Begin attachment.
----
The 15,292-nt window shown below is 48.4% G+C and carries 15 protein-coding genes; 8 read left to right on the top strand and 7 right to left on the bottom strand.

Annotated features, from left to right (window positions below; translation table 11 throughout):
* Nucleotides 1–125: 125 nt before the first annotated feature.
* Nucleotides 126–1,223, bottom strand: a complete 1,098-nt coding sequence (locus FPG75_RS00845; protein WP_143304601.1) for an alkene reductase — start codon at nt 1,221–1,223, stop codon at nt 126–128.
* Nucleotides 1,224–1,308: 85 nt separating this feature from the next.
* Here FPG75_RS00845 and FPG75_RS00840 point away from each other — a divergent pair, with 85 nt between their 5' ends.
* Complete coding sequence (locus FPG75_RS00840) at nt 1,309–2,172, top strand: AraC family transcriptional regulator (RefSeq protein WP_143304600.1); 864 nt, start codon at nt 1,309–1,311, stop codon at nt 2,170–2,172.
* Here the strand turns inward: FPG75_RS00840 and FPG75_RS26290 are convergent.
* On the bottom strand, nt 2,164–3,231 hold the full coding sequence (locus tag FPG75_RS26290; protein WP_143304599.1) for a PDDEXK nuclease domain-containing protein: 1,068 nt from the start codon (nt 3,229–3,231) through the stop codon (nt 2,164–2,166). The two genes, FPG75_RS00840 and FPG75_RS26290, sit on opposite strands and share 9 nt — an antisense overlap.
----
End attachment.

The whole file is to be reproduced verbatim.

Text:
The 15,292-nt window shown below is 48.4% G+C and carries 15 protein-coding genes; 8 read left to right on the top strand and 7 right to left on the bottom strand.

Annotated features, from left to right (window positions below; translation table 11 throughout):
* Nucleotides 1–125: 125 nt before the first annotated feature.
* Nucleotides 126–1,223, bottom strand: a complete 1,098-nt coding sequence (locus FPG75_RS00845; protein WP_143304601.1) for an alkene reductase — start codon at nt 1,221–1,223, stop codon at nt 126–128.
* Nucleotides 1,224–1,308: 85 nt separating this feature from the next.
* Here FPG75_RS00845 and FPG75_RS00840 point away from each other — a divergent pair, with 85 nt between their 5' ends.
* Complete coding sequence (locus FPG75_RS00840) at nt 1,309–2,172, top strand: AraC family transcriptional regulator (RefSeq protein WP_143304600.1); 864 nt, start codon at nt 1,309–1,311, stop codon at nt 2,170–2,172.
* Here the strand turns inward: FPG75_RS00840 and FPG75_RS26290 are convergent.
* On the bottom strand, nt 2,164–3,231 hold the full coding sequence (locus tag FPG75_RS26290; protein WP_143304599.1) for a PDDEXK nuclease domain-containing protein: 1,068 nt from the start codon (nt 3,229–3,231) through the stop codon (nt 2,164–2,166). The two genes, FPG75_RS00840 and FPG75_RS26290, sit on opposite strands and share 9 nt — an antisense overlap.